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AZ signs $20m deal with Seres for microbiome project

Shares in Seres shot up 25% after the deal was announced


AstraZeneca is funding a research project at Seres Therapeutics to explore how the bacteria in the gut can affect – and possible enhance – the effect of cancer immunotherapies.

AZ has agreed to pay Seres $20m in instalments over the next two years and will reimburse the US biotech for research expenses associated with the project, which could see one of Seres’ microbiome candidates – SER-401 – tested in combination with AZ’s cancer therapies including its PD-L1 checkpoint inhibitor Imfinzi (durvalumab).

There is growing understanding that the billions of bacteria in the body, especially in the gut, play a crucial role in maintaining health, and that drugs which alter the balance of the microbiome could have a therapeutic role.

One of the targets of the AZ-backed project will be to see if the microbiome can serve as a predictor for which patients may respond best to certain immuno-oncology drugs. At the moment, it is estimated that only around a third of patients treated with single-agent checkpoint inhibitors respond to treatment, and it is hoped that changing the microbiome might improve outcomes.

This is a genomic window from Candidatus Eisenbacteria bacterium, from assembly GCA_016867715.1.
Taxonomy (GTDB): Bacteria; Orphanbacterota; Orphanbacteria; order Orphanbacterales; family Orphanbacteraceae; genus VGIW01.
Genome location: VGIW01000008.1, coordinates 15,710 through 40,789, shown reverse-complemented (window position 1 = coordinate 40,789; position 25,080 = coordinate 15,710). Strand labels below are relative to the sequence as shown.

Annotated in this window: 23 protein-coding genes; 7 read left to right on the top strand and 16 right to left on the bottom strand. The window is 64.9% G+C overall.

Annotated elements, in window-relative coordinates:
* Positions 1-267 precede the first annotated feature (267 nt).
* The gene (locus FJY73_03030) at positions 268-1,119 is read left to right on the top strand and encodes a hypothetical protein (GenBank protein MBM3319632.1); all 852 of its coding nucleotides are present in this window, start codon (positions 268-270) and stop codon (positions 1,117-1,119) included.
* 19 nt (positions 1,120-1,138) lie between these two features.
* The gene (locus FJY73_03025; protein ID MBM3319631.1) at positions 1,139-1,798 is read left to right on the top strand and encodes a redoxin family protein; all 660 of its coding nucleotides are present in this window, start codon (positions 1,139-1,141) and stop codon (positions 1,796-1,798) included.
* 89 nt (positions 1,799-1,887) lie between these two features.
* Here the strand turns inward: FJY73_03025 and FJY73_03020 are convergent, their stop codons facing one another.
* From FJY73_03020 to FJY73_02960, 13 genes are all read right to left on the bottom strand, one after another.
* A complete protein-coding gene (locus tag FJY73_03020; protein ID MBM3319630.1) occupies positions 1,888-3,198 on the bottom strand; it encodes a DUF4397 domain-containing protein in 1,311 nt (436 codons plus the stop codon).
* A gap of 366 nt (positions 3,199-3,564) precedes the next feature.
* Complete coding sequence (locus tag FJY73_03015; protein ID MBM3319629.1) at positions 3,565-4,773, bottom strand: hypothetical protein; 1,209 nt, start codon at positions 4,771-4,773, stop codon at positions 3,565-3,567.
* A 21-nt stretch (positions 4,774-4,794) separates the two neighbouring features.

Shares in Seres shot up 25% after the deal was announced, providing some welcome relief for investors in the biotech who have seen the value of their stakes yo-yo in the last couple of years after a mid-stage trial failure.

Just last month, the company announced it would cut a third of its workforce and trim down its clinical research pipeline to focus on a smaller number of high-priority programmes.

Channels between AZ and Seres were no doubt strengthened when the UK big pharma’s head of immuno-oncology combination programmes, Kevin Horgan, became Seres’ chief medical officer last October with responsibility for advancing its pipeline.

“Preclinical and early clinical evidence suggests that the composition of the gastrointestinal microbiome impacts clinical response to checkpoint inhibitor immunotherapy and supports the hypothesis that modification of the microbiome may improve outcomes,” said Seres in a statement.

SER-401 is already in a phase 1b trial in collaboration with MD Anderson Cancer Centre, sponsored by the Parker Institute for Cancer Immunotherapy, to see if the microbiome agent can improve the clinical outcomes of metastatic melanoma patients treated with currently-available immunotherapies.

Article by
Phil Taylor

12th March 2019

From: Sales



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